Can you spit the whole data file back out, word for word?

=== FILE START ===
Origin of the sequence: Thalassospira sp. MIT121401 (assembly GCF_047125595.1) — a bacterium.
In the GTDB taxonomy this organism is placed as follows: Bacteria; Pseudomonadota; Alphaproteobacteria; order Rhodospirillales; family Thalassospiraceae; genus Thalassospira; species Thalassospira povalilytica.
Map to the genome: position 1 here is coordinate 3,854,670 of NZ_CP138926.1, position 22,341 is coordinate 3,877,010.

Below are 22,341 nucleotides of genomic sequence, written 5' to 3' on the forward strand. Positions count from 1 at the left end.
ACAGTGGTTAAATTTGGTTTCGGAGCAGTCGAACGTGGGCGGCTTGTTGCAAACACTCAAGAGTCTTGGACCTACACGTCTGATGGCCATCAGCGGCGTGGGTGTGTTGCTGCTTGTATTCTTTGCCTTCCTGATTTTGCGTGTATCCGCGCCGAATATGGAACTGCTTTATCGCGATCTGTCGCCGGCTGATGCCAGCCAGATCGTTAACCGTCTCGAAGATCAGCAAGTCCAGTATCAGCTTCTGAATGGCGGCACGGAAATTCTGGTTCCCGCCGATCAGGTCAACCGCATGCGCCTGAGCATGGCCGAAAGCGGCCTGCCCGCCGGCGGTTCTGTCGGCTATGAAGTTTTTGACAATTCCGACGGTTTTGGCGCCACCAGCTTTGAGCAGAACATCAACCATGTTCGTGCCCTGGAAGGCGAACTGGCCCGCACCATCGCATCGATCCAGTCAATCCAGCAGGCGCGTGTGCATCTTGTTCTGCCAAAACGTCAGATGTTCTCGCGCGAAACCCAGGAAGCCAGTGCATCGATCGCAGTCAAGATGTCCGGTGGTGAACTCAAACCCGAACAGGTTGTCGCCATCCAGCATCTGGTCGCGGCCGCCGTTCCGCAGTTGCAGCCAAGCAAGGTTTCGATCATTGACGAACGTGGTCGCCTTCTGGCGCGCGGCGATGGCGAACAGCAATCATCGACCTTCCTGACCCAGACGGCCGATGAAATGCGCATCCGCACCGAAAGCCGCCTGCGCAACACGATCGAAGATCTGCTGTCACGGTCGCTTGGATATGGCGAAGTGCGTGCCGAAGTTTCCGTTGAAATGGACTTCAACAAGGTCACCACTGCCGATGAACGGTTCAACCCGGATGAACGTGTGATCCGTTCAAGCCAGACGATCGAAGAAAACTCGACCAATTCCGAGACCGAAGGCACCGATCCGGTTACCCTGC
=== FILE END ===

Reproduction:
Origin of the sequence: Thalassospira sp. MIT121401 (assembly GCF_047125595.1) — a bacterium.
In the GTDB taxonomy this organism is placed as follows: Bacteria; Pseudomonadota; Alphaproteobacteria; order Rhodospirillales; family Thalassospiraceae; genus Thalassospira; species Thalassospira povalilytica.
Map to the genome: position 1 here is coordinate 3,854,670 of NZ_CP138926.1, position 22,341 is coordinate 3,877,010.

Below are 22,341 nucleotides of genomic sequence, written 5' to 3' on the forward strand. Positions count from 1 at the left end.
ACAGTGGTTAAATTTGGTTTCGGAGCAGTCGAACGTGGGCGGCTTGTTGCAAACACTCAAGAGTCTTGGACCTACACGTCTGATGGCCATCAGCGGCGTGGGTGTGTTGCTGCTTGTATTCTTTGCCTTCCTGATTTTGCGTGTATCCGCGCCGAATATGGAACTGCTTTATCGCGATCTGTCGCCGGCTGATGCCAGCCAGATCGTTAACCGTCTCGAAGATCAGCAAGTCCAGTATCAGCTTCTGAATGGCGGCACGGAAATTCTGGTTCCCGCCGATCAGGTCAACCGCATGCGCCTGAGCATGGCCGAAAGCGGCCTGCCCGCCGGCGGTTCTGTCGGCTATGAAGTTTTTGACAATTCCGACGGTTTTGGCGCCACCAGCTTTGAGCAGAACATCAACCATGTTCGTGCCCTGGAAGGCGAACTGGCCCGCACCATCGCATCGATCCAGTCAATCCAGCAGGCGCGTGTGCATCTTGTTCTGCCAAAACGTCAGATGTTCTCGCGCGAAACCCAGGAAGCCAGTGCATCGATCGCAGTCAAGATGTCCGGTGGTGAACTCAAACCCGAACAGGTTGTCGCCATCCAGCATCTGGTCGCGGCCGCCGTTCCGCAGTTGCAGCCAAGCAAGGTTTCGATCATTGACGAACGTGGTCGCCTTCTGGCGCGCGGCGATGGCGAACAGCAATCATCGACCTTCCTGACCCAGACGGCCGATGAAATGCGCATCCGCACCGAAAGCCGCCTGCGCAACACGATCGAAGATCTGCTGTCACGGTCGCTTGGATATGGCGAAGTGCGTGCCGAAGTTTCCGTTGAAATGGACTTCAACAAGGTCACCACTGCCGATGAACGGTTCAACCCGGATGAACGTGTGATCCGTTCAAGCCAGACGATCGAAGAAAACTCGACCAATTCCGAGACCGAAGGCACCGATCCGGTTACCCTGC